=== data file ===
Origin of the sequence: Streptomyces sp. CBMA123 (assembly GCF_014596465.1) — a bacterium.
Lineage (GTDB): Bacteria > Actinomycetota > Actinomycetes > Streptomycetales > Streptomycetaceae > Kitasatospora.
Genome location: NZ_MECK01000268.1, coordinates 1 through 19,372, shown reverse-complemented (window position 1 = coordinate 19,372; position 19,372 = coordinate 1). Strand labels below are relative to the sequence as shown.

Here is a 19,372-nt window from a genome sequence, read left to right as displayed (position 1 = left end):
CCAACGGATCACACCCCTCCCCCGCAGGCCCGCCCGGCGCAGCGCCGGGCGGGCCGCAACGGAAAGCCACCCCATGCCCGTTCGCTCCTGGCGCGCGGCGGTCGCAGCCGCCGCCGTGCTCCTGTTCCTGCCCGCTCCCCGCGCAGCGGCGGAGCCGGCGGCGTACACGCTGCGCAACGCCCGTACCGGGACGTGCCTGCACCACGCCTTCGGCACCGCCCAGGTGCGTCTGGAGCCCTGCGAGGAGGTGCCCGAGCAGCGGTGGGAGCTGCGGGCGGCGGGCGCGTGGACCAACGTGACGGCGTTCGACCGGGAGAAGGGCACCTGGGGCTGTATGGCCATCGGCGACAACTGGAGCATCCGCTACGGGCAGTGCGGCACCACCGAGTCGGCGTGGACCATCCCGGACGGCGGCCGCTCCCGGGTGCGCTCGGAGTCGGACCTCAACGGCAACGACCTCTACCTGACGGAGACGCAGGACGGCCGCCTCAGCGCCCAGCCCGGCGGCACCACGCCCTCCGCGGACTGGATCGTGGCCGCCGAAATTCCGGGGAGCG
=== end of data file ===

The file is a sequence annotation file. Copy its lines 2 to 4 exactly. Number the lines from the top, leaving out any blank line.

Lineage (GTDB): Bacteria > Actinomycetota > Actinomycetes > Streptomycetales > Streptomycetaceae > Kitasatospora.
Genome location: NZ_MECK01000268.1, coordinates 1 through 19,372, shown reverse-complemented (window position 1 = coordinate 19,372; position 19,372 = coordinate 1). Strand labels below are relative to the sequence as shown.

Here is a 19,372-nt window from a genome sequence, read left to right as displayed (position 1 = left end):